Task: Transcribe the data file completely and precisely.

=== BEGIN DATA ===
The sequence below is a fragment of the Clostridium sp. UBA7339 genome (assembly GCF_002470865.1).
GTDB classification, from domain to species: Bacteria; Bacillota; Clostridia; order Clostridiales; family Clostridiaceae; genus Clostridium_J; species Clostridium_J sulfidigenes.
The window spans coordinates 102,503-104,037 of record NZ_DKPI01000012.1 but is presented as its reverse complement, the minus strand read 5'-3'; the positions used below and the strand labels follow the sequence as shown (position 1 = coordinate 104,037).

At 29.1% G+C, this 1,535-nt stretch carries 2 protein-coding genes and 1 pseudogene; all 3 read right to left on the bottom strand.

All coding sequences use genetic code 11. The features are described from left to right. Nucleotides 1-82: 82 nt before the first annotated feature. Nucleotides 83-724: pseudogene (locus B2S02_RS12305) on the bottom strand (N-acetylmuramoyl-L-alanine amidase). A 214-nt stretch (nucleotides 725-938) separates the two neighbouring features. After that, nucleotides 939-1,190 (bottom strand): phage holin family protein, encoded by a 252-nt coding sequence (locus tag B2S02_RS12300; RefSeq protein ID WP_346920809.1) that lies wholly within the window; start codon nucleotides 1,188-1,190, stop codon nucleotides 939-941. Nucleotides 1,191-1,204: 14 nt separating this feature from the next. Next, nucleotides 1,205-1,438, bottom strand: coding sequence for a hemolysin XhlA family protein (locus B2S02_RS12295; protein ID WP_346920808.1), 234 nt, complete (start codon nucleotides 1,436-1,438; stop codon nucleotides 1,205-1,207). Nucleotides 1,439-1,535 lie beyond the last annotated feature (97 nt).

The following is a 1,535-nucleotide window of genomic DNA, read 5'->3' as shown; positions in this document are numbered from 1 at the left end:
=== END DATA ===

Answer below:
The sequence below is a fragment of the Clostridium sp. UBA7339 genome (assembly GCF_002470865.1).
GTDB classification, from domain to species: Bacteria; Bacillota; Clostridia; order Clostridiales; family Clostridiaceae; genus Clostridium_J; species Clostridium_J sulfidigenes.
The window spans coordinates 102,503-104,037 of record NZ_DKPI01000012.1 but is presented as its reverse complement, the minus strand read 5'-3'; the positions used below and the strand labels follow the sequence as shown (position 1 = coordinate 104,037).

At 29.1% G+C, this 1,535-nt stretch carries 2 protein-coding genes and 1 pseudogene; all 3 read right to left on the bottom strand.

All coding sequences use genetic code 11. The features are described from left to right. Nucleotides 1-82: 82 nt before the first annotated feature. Nucleotides 83-724: pseudogene (locus B2S02_RS12305) on the bottom strand (N-acetylmuramoyl-L-alanine amidase). A 214-nt stretch (nucleotides 725-938) separates the two neighbouring features. After that, nucleotides 939-1,190 (bottom strand): phage holin family protein, encoded by a 252-nt coding sequence (locus tag B2S02_RS12300; RefSeq protein ID WP_346920809.1) that lies wholly within the window; start codon nucleotides 1,188-1,190, stop codon nucleotides 939-941. Nucleotides 1,191-1,204: 14 nt separating this feature from the next. Next, nucleotides 1,205-1,438, bottom strand: coding sequence for a hemolysin XhlA family protein (locus B2S02_RS12295; protein ID WP_346920808.1), 234 nt, complete (start codon nucleotides 1,436-1,438; stop codon nucleotides 1,205-1,207). Nucleotides 1,439-1,535 lie beyond the last annotated feature (97 nt).

The following is a 1,535-nucleotide window of genomic DNA, read 5'->3' as shown; positions in this document are numbered from 1 at the left end: